This year's November vote broke the record for most ballots ever cast in a Montana election by 95,174 votes, a nearly 18% jump from the past high in 2016.

On Friday, in response to questions asking if Gianforte felt Montana's mostly mail-ballot election this November was fair and without fraud, what his specific concerns were with the four other states and how those states’ mail ballots were handled different than Montana's, a spokesperson for Gianforte's congressional office said "Greg believes that the Texas lawsuit has legitimate questions, and they deserve to be answered.”

Some other states run by Republicans, including neighboring Idaho and Wyoming, had said they would not back Texas' lawsuit. Wyoming's Gov. Mark Gordon said Thursday that he worried the case could have "unintended consequences" related to state's rights, according to the Associated Press.

Disputes between states go straight to the U.S. Supreme Court. Earlier this week Anthony Johnstone, a law professor at the University of Montana’s Blewett School of Law, said the Texas filing could have set a dangerous precedent for states that don’t like the way others run their elections.

“If Montana doesn’t want California telling it how to run its elections down the line, it shouldn’t support Texas’ suit against Georgia here,” Johnstone said Wednesday.

Gianforte said when he joined the amicus brief Thursday, along with more than 100 other Republican members of Congress, that important questions needed to be answered in order to protect the integrity of the election.

Fox said at the time of his filing and those by 16 other Republican attorneys general, that while it is unlikely the court will hear the case, Texas raised important legal questions and that only state Legislatures are constitutionally allowed to make election law.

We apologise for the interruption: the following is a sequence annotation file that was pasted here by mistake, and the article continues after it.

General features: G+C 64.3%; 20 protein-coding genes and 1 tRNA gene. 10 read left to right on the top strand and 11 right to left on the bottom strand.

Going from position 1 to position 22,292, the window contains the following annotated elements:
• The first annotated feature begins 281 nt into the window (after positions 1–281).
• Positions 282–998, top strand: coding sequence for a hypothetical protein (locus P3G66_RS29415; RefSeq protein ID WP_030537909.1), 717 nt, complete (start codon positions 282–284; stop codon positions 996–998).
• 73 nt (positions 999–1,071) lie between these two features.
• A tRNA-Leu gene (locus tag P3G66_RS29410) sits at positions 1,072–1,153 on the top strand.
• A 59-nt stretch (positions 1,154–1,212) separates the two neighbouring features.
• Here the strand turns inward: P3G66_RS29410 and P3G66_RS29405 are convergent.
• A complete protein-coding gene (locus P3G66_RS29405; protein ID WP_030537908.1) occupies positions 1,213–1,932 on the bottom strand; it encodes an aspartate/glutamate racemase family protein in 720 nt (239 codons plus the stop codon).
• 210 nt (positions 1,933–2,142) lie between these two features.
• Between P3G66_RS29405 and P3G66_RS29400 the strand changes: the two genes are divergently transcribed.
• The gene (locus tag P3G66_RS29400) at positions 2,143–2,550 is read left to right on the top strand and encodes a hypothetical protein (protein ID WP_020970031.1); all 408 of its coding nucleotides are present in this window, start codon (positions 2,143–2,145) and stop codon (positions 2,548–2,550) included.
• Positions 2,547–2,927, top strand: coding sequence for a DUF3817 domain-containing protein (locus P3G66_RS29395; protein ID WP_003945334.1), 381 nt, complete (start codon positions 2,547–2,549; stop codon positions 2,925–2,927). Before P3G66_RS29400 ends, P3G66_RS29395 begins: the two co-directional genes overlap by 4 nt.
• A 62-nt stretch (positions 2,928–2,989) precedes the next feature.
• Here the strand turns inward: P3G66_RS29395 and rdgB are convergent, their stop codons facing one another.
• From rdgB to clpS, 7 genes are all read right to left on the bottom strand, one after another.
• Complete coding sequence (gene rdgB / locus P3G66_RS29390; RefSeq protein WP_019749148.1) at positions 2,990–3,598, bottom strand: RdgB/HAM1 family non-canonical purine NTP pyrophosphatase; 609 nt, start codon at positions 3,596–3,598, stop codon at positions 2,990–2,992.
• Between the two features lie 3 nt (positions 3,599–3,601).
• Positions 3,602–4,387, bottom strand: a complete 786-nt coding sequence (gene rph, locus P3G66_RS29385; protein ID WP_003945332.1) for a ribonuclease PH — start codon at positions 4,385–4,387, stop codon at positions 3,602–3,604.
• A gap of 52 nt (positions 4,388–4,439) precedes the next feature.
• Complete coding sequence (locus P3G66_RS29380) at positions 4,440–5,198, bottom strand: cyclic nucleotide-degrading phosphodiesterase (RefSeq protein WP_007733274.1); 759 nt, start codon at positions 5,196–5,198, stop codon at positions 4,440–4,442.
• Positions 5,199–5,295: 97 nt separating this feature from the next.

The Montana Republican Party on Friday also weighed in, send a press release saying the party wants election results invalidated in the four states.

"President Trump continues to fight for us, and we will continue to fight for him," said party chairman Don Kaltschmidt. "The American people are entitled to an honest and transparent election, and allowing this lawsuit to play out will ensure that all Americans can be confident in the final results of the election."

— Lee Newspapers deputy state bureau chief Tom Kuglin contributed to this story.

Reporter Tom Kuglin can be reached at 447-4076 @IR_TomKuglin


Be the first to know

* I understand and agree that registration on or use of this site constitutes agreement to its user agreement and privacy policy.

State Reporter/Outdoors Reporter

Tom Kuglin is the deputy editor for the Lee Newspapers State Bureau. His coverage focuses on outdoors, recreation and natural resources.

Related to this story

Get up-to-the-minute news sent straight to your device.


News Alerts

Breaking News